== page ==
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BATTLE OF EUROPE: Beneath Benito’s Moon

2 minute read

Clouds shrouded the Alps and, with the cold of the high altitudes, made icing a constant hazard. Mists lay in the valleys. But when the British bombers came within sight of Genoa the clouds had gone. Italy’s old and historic city, lying at the foot of the Apennines at the sea’s edge, was a perfect target under the bright moon.

Flares dropped by the first wave of planes illumined the Genoese forts and the armament and shipbuilding plants which were the R.A.F.’s objectives. Huge two-ton bombs plummeted down. Genoa lighted up in flame.

Wave after wave, altogether some 200 planes, roared across the famed port. A communique admitted that near panic in a public shelter helped swell casualties to 354 killed, 3000 injured. To Genoa, pockmarked with ruins, rushed little King Vittorio Emanuele III, 72, and large Queen Elena, to bolster Italian morale.

The British gave the Italians no rest. On three successive nights they made the 1,400-mile round trip to Italy’s industrial north. They hammered again at battered Genoa. They pounded Turin, home of the royal arsenal. They made a daylight raid at Milan, which they visited again at night, dropping more bombs into the widespread fires. It was the heaviest, and most businesslike, aerial plastering Italy had got since the war began, and it would probably continue. British losses in the three days: eleven planes.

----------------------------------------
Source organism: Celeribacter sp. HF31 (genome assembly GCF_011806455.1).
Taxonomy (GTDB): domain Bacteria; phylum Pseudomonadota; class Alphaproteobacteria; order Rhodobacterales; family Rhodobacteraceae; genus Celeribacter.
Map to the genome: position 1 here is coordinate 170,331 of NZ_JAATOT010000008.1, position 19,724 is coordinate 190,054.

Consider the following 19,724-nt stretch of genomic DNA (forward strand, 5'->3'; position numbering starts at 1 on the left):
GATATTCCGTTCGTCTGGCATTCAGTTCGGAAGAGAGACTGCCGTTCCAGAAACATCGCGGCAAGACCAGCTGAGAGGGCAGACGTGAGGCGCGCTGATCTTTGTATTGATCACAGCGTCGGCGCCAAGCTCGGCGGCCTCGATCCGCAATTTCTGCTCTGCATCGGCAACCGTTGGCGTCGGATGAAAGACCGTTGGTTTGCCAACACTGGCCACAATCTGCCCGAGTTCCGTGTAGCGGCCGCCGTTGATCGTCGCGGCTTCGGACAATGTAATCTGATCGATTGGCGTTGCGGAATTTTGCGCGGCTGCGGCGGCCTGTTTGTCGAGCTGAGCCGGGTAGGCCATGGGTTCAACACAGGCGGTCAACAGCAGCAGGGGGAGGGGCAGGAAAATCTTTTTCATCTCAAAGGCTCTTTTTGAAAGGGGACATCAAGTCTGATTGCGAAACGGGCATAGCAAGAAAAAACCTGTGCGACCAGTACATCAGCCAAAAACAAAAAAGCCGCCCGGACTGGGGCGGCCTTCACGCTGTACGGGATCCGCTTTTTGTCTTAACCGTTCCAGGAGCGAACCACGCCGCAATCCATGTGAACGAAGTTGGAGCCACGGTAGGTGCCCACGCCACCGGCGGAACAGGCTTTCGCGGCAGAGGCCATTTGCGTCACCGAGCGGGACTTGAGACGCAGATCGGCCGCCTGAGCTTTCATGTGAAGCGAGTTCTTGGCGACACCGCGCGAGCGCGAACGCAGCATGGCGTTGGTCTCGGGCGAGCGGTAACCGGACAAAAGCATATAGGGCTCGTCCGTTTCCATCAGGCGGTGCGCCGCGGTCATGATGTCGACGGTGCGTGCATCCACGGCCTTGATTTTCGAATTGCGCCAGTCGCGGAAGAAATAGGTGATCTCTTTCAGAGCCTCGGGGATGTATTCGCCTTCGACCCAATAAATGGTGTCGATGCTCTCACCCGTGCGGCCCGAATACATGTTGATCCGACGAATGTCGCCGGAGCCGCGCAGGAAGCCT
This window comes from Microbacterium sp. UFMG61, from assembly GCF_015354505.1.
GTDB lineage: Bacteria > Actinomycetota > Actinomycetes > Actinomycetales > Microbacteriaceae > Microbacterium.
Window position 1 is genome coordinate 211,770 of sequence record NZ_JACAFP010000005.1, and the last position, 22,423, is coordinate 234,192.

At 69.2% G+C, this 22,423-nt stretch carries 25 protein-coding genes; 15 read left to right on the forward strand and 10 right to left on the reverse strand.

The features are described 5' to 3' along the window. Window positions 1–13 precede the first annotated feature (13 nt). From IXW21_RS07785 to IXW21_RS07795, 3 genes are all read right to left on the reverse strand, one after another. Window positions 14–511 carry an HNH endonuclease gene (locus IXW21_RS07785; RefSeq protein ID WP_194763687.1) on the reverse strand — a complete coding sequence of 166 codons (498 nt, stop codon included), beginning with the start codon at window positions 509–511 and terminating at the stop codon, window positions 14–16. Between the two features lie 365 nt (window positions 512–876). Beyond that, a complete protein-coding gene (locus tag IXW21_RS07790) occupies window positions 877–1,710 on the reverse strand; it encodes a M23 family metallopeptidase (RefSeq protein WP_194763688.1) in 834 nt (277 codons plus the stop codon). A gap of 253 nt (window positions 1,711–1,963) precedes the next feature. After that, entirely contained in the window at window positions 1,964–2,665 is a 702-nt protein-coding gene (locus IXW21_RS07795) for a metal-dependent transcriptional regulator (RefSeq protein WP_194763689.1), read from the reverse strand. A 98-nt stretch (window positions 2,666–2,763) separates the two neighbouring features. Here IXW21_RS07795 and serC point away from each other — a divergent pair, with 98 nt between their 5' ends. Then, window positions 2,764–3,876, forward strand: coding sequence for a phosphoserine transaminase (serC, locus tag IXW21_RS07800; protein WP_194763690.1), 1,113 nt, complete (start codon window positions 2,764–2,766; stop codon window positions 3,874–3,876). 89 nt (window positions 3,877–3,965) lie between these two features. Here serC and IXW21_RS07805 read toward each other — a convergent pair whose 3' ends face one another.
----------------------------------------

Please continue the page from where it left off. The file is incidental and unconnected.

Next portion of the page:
It was little consolation to the Italians to know that they had momentarily diverted some of the R.A.F.’s biggest night bombers from attacks on Germany. Western Europe caught it anyhow: from fast Mosquitoes that flew in daylight, unescorted, over northwest Germany; from Mustang fighters that machine-gunned an army camp; from Spitfires that strafed canal barges and locomotives; from U.S. Flying Fortresses that made their longest excursion to pound the Nazi submarine base in Lorient, France.

One reason for the sudden aerial onslaught on Italy was to blast supply bases and communication lines that serve Erwin Rommel, as Montgomery in Egypt started his attack (see p. 26). But probably far more effective was the shaking it gave to Italian nerves under Benito’s waning moon.

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